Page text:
Nancy Quinn and Laura Misener
Medical discourse regarding impairment and (dis)ability dominate assumptions of Paralympic sport. This research examined the lived experience of the first author, a sport physiotherapist and veteran of many Paralympic Games, to consider the experience of sport medicine with Para sport athletes. Self-ethnography and a theoretical lens informed by a human rights approach to disability were used. Structural violence was utilized to explore the social structure of medical professions and the impact on Paralympic sport. Data involved a retrospective journal of the first author. Thematic analysis was conducted and these themes are presented; social potential of sport medicine, medical authority, aversive ableism. The research draws attention to structural violence in Paralympic sport and the potential of sport medicine to be an agent of change.
Alex C. Gang, Juha Yoon, Juho Park, Sang Keon Yoo, and Paul M. Pedersen
This study explores the process of social capital development and the influence of space that leads to the formation of different types of social capital among mega sport event volunteers. A qualitative approach was utilized to ensure the collection of in-depth data on participants’ subjective volunteering experience and its relation to the creation of social capital. Findings revealed the development of social capital by the volunteers both in and out of event venues, which are defined as event related and peripheral spaces. The process of developing network through bridging was attributed to the proclivity of peripheral spaces to provide proximity and composition necessary to build and enrich interactions, while bonding was the primary mechanism to associate with others on event-related places.
Niya St. Amant
RuPaul’s Drag Race (RPDR) is a reality television show wherein drag queens compete for the title of America’s next drag superstar. This article contends that RPDR is sport and that the queens are contestants in a culture of risk wherein queens must be willing to play through pain, risk their bodies, and demonstrate emotional toughness to succeed. A hegemonic power structure exists on RPDR wherein judges, fans, and contestants reward queens willing to participate in the culture of risk and deem queens unwilling to participate as unworthy. Using a discourse analysis of Season 9, this article will demonstrate how the contestants on RPDR must conform to the traditional masculine and feminine gender norms commonly found in sporting contexts to garner success on and off the show.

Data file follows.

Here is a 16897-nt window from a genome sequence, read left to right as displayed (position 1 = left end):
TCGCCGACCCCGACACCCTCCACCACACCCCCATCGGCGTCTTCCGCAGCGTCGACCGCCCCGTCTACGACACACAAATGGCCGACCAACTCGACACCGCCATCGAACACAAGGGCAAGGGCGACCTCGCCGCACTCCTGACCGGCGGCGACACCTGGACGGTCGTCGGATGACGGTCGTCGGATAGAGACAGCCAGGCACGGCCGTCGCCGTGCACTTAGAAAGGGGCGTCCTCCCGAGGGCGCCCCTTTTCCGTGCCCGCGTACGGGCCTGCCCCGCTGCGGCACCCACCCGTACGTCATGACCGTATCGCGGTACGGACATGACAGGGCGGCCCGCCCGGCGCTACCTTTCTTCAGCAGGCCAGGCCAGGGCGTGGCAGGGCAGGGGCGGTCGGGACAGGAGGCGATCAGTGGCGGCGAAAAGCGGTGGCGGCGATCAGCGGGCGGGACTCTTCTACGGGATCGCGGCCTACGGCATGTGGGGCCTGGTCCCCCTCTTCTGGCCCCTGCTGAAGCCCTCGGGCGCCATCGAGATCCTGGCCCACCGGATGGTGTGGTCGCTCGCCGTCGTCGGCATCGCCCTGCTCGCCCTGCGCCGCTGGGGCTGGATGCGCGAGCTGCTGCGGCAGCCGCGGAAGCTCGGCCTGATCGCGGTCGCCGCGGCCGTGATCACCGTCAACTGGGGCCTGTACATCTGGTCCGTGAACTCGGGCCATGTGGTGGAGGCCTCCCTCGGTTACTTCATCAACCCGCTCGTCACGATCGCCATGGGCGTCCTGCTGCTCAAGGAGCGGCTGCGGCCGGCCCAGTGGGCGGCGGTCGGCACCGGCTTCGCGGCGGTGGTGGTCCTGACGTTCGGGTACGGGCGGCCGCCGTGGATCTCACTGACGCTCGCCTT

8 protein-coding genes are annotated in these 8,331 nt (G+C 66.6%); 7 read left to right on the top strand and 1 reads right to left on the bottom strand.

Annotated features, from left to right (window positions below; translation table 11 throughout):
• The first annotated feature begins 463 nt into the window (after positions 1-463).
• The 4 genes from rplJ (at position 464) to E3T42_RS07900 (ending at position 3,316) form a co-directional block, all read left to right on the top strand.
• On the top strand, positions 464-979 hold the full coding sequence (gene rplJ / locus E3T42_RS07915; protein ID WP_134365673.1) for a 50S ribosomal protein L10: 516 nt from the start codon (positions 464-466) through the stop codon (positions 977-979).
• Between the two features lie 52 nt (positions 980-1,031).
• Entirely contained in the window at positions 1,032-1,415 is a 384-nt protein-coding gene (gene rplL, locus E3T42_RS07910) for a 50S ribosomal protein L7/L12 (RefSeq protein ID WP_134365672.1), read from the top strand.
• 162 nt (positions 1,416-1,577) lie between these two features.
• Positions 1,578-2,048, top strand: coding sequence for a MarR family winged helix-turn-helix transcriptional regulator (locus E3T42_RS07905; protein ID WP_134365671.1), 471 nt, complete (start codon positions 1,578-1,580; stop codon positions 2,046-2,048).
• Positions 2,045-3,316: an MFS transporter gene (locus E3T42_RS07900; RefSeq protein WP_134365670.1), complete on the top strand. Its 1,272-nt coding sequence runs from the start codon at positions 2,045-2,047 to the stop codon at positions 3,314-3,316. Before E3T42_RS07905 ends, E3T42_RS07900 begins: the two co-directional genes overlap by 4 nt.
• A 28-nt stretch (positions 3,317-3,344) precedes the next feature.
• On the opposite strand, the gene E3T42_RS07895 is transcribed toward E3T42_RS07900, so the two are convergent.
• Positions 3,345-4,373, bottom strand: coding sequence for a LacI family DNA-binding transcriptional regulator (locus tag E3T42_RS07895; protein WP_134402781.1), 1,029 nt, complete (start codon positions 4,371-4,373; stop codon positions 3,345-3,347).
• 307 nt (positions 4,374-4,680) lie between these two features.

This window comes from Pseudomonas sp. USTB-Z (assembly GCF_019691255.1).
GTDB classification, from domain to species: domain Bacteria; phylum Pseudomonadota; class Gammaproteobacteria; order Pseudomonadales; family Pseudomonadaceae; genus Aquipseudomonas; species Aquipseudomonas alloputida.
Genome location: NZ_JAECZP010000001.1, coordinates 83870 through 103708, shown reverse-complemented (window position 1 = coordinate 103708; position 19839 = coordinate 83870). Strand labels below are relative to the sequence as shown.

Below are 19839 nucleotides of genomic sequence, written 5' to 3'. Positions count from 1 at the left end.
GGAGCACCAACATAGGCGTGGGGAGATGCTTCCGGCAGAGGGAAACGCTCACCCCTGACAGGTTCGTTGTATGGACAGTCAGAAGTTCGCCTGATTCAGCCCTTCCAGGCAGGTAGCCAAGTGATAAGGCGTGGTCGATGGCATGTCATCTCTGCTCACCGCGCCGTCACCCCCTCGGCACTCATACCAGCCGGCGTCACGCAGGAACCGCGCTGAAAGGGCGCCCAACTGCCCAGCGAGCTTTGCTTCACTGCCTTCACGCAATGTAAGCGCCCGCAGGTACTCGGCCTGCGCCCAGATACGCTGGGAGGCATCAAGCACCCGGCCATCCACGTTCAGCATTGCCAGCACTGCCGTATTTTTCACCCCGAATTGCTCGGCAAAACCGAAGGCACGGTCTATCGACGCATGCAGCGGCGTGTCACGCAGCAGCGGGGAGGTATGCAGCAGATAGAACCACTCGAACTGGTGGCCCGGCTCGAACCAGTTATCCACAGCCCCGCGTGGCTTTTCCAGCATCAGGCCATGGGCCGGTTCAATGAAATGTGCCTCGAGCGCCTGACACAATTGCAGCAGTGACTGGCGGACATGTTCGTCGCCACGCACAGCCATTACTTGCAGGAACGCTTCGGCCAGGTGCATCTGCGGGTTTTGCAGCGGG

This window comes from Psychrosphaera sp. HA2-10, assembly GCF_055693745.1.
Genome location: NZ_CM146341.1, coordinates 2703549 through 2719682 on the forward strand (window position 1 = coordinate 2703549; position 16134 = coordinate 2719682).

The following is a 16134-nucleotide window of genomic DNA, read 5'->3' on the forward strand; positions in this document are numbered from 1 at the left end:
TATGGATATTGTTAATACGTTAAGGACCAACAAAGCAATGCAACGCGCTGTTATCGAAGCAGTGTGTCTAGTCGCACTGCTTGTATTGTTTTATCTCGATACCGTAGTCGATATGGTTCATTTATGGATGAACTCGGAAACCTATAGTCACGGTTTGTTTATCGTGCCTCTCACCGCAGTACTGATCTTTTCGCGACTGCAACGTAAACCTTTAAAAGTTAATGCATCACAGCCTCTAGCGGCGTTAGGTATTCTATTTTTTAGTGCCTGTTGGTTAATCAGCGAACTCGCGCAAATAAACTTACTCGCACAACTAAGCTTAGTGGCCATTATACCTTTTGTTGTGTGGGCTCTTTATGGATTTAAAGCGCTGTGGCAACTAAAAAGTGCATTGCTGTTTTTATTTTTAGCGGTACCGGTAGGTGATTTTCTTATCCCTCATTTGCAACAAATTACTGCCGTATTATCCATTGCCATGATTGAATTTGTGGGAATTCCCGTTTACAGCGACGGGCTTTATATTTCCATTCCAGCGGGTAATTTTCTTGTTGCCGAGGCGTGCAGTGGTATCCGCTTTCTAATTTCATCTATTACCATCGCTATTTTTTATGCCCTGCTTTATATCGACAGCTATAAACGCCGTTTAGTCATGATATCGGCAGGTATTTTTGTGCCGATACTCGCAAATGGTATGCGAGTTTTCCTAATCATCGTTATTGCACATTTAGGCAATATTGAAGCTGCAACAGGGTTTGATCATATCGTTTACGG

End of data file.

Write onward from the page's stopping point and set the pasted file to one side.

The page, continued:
During the Tokyo 2020 Olympics, Team USA athlete Simone Biles withdrew from several gymnastics events midcompetition, citing mental health issues. Biles, one of the most recognizable stars of the Games, faced intense scrutiny from both the world’s media and the general public in the immediate aftermath. The purpose of this study was to analyze the Facebook narrative surrounding Biles’s withdrawal within the theoretical context of framing, as crafted through user comments on various public high-profile Facebook pages. A total of 87,714 user comments were collected and analyzed using the qualitative software Leximancer. The themes emerging from the data suggested a polarizing narrative, with many users supporting Biles, engaging in the wider discussion surrounding athlete mental health, while others condemned her action, suggesting she quit on the biggest sporting stage.
Kyle Kusz and Matthew R. Hodler
Existing across multiple media platforms, Barstool Sports (“Barstool”) is one of the most important sport brands in the United States. While Barstool’s critics frequently assert that the company is “racist,” few, if any, detail how their racial politics work. Through a brief genealogy of Barstool’s cultural history and a close critical reading of “The Barstool Documentary Series,” we show how Barstool’s racial politics operate through gender—specifically the affective appeal of Big Man sovereignty and the homosocial bonds of White fratriarchy —to create and normalize racially exclusive and White male-dominant social worlds that dovetail remarkably with racial and gender ideas that organize what Maskovsky calls Trump’s “White nationalist postracialism” and the Proud Boys’ “Western chauvinism.”
The aim of the current study was to examine the sport motivations of three types of National Basketball Association fans based on their geographic proximity to the team: local fans (i.e., U.S.-based fans of a local team), nonlocal fans (i.e., U.S.-based fans of a nonlocal team), and distant fans (i.e., China-based fans). The author used the psychological continuum model to measure level of psychological involvement with the team in order to determine whether fans were casual, moderate, or loyal. Using one-way analyses of variance and factorial analyses of variance, the author found that Chinese distant fans reported the highest motivation for seven of the nine types of motivation measured. Results also show that geographic locality predicted significant motivational differences among casual and moderate fans but not among loyal fans. The findings have both theoretical and applied implications and call for stronger focus on the influence of locality in the sport industry.